In keeping with my series on the fundamental human needs, I turn my attention to advice from Arnold Schwarzenegger.
He is perhaps the most famous bodybuilder in history and later a box-office hit actor, but he has some great advice for creation.
When asked, in 1976, how he intended to make the move from bodybuilding to becoming a box-office sensation, this was his response:
“It’s the same process I used in bodybuilding. What you do is create a vision of who you want to be, and then live into that picture, as if it were already true.”
Imagery is a powerful way to communicate with yourself. In fact, it’s a far more effective form of communication than verbal language, self-talk or the reliance on willpower.
It can help you move towards creating the person you want to be, the body weight you want to have, or the way you want to look.
If you want to lose weight, or achieve something else in fitness, you need to create vivid imagery around the desired outcome.
Alas, this is a very tricky thing for most people to do.
They simply cannot envision themselves as being thinner, so they often try to translate this feeling via words like, ‘I’ve always been on the heavier side,’ or ‘I’ve never been thin.’
Chances are though, they weren’t always heavy, they simply cannot vividly remember a time when they weren’t.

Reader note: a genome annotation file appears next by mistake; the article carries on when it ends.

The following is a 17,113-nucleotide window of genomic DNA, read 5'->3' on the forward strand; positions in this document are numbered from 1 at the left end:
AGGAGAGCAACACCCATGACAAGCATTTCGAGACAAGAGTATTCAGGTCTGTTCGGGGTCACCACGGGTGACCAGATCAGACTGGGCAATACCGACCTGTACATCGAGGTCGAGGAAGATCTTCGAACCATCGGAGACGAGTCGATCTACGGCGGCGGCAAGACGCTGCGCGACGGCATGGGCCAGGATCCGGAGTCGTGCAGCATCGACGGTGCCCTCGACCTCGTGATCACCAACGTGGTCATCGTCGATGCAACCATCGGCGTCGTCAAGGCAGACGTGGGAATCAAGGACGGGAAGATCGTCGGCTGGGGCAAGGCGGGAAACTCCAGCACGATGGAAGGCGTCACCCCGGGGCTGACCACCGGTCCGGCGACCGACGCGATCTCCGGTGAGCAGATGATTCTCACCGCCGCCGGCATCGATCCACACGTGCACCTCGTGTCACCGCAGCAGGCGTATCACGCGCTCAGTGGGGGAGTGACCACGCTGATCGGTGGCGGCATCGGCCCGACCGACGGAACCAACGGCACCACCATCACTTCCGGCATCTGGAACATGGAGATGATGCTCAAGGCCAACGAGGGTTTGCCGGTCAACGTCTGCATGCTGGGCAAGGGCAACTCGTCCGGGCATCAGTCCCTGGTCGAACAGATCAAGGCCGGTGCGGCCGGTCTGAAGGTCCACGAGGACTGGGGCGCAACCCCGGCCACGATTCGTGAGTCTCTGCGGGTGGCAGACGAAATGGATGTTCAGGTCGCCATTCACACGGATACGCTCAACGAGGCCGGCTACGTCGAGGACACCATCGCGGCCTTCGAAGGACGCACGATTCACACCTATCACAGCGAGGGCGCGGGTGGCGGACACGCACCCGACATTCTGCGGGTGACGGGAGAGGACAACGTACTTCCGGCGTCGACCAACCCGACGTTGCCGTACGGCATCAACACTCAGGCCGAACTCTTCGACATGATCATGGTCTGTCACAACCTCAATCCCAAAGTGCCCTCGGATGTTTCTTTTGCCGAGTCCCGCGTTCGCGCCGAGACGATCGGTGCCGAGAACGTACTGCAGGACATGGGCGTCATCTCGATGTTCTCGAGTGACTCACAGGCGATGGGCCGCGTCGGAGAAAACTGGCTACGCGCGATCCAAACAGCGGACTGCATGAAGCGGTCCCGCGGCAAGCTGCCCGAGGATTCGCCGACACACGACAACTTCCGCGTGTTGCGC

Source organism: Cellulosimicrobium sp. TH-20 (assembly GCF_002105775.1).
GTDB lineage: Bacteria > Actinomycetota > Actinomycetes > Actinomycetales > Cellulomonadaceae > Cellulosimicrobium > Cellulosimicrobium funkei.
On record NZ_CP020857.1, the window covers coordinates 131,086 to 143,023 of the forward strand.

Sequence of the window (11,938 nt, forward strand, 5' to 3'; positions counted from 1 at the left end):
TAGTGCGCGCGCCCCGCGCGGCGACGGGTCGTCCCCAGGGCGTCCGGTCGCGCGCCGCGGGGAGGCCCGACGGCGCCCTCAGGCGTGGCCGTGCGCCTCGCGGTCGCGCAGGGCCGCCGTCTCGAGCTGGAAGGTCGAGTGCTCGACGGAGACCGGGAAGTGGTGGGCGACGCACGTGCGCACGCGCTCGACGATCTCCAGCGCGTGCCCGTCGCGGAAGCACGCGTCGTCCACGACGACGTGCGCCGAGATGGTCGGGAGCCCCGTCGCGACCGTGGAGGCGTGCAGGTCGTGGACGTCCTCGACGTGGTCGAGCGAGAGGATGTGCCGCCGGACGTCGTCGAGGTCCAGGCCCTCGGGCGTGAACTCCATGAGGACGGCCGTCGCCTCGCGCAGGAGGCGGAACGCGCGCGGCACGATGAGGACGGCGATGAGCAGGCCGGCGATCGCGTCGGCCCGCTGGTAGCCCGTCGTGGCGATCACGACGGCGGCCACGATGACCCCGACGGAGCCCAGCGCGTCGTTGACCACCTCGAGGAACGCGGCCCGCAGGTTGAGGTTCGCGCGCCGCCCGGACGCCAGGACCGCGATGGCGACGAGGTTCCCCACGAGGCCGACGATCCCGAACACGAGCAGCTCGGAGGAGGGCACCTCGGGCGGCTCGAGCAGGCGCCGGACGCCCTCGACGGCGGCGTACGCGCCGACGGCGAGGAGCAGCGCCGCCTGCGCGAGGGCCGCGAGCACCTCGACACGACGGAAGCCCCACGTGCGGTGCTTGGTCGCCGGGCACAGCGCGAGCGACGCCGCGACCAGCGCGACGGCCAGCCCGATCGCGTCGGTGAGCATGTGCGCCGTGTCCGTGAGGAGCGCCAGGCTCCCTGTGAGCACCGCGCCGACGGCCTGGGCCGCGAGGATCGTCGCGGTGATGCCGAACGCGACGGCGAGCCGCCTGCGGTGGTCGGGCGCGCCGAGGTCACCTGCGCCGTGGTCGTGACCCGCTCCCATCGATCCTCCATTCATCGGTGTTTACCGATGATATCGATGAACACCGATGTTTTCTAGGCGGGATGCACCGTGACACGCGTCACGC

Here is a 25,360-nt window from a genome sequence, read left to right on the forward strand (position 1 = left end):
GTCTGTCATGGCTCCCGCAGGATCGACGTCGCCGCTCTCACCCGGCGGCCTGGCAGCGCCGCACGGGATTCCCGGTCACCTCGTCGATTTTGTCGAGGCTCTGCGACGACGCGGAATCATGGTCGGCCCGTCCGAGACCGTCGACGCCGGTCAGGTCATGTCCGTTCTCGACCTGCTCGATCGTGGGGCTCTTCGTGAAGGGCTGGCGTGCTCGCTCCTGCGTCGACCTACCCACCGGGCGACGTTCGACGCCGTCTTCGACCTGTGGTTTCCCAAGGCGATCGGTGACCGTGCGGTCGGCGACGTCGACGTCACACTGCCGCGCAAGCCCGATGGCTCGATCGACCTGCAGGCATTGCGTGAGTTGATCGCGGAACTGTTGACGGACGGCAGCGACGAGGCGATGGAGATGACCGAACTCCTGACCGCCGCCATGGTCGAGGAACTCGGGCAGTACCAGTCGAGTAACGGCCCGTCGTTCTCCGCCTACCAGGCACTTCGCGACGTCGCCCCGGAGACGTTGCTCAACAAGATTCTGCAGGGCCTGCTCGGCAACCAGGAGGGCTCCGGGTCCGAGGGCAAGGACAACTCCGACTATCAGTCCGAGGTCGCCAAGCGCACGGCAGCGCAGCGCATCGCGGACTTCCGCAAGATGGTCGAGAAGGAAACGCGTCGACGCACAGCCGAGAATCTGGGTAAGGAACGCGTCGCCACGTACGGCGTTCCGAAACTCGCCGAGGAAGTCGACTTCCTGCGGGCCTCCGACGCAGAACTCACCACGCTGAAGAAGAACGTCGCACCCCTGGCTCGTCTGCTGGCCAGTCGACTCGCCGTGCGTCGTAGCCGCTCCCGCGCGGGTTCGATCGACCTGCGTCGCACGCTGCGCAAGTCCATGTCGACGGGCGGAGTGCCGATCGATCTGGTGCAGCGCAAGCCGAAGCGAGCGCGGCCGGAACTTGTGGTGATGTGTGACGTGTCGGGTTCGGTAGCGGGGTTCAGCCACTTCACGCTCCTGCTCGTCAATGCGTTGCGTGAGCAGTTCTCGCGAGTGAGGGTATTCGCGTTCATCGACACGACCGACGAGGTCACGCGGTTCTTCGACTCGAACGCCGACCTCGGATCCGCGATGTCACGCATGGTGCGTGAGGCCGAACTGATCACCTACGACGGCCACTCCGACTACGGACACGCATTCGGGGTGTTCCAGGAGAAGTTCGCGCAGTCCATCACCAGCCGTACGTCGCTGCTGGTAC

It may have been at such a young age for instance, maybe they were even told that they were ‘a chubby baby.’
Often it has been my experience that it can seriously help your cause, if you find a picture of yourself, young and at the body-weight you now desire to be at.
This creates a psychological trigger of, knowing-it’s-possible-to-achieve, because you’ve ‘done it before,’ type of thinking.
This leads to creation and the innate human feeling — I use that word very intentionally — or urge, to create.
We all have this internal drive to work towards creating something. Why not let that be creating the image of ourselves at an optimal level of fitness or weight, or whatever the case may be?
Well, when working with the right side of the brain, and perhaps more importantly the limbic part of the brain, it is important to remember that this part of the brain simply cannot communicate effectively in verbal terminology.
That’s why we get a ‘gut feeling’ and cannot accurately explain why we ‘feel’ a particular way, we just do.
Why we find it difficult to explain or rationalize our thoughts about the taste of wine, so we come up with things like ‘dry,’ or ‘acidic,’ or ‘smokey.’
Why we find it challenging to describe the sensation or feeling that listening to particular music or looking at particular piece of art, really invokes in us.
Ever try to explain to your loved one, why you love them? Or explain to someone else why you like them or why you love your spouse?
What about trying to explain why you’re feeling sad or happy?
Well it’s that same part of the brain that is often referred to as the creation part of the brain too.
This may be why Arnie was so effective at achieving his desired outcomes, it had little to do with deliberately setting a goal, but rather deliberately visualizing himself as already have achieved something.
I believe without a doubt, that this older part of the brain, is far more effective at achieving a desired outcome than writing down a goal, or sharing a goal with others, ever will be.